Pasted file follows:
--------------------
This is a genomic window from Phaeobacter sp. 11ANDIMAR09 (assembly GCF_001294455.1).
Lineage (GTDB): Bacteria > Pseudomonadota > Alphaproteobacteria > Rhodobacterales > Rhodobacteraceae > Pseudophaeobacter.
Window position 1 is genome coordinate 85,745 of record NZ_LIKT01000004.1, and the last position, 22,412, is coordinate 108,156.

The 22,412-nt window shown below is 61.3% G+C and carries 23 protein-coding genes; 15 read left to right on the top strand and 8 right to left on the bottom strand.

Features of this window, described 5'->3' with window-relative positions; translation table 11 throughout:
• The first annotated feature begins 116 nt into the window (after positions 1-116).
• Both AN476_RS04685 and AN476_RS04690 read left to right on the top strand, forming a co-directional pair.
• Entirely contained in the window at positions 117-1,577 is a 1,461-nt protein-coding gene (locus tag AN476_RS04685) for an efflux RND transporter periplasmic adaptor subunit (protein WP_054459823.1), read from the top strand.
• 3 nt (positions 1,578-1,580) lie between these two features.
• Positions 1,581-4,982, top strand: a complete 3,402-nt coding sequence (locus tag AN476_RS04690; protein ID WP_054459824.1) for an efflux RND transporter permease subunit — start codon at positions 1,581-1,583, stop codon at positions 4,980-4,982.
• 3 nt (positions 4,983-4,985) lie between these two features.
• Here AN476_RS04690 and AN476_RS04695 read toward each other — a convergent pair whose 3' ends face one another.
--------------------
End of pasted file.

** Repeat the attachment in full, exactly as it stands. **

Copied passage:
This is a genomic window from Phaeobacter sp. 11ANDIMAR09 (assembly GCF_001294455.1).
Lineage (GTDB): Bacteria > Pseudomonadota > Alphaproteobacteria > Rhodobacterales > Rhodobacteraceae > Pseudophaeobacter.
Window position 1 is genome coordinate 85,745 of record NZ_LIKT01000004.1, and the last position, 22,412, is coordinate 108,156.

The 22,412-nt window shown below is 61.3% G+C and carries 23 protein-coding genes; 15 read left to right on the top strand and 8 right to left on the bottom strand.

Features of this window, described 5'->3' with window-relative positions; translation table 11 throughout:
• The first annotated feature begins 116 nt into the window (after positions 1-116).
• Both AN476_RS04685 and AN476_RS04690 read left to right on the top strand, forming a co-directional pair.
• Entirely contained in the window at positions 117-1,577 is a 1,461-nt protein-coding gene (locus tag AN476_RS04685) for an efflux RND transporter periplasmic adaptor subunit (protein WP_054459823.1), read from the top strand.
• 3 nt (positions 1,578-1,580) lie between these two features.
• Positions 1,581-4,982, top strand: a complete 3,402-nt coding sequence (locus tag AN476_RS04690; protein ID WP_054459824.1) for an efflux RND transporter permease subunit — start codon at positions 1,581-1,583, stop codon at positions 4,980-4,982.
• 3 nt (positions 4,983-4,985) lie between these two features.
• Here AN476_RS04690 and AN476_RS04695 read toward each other — a convergent pair whose 3' ends face one another.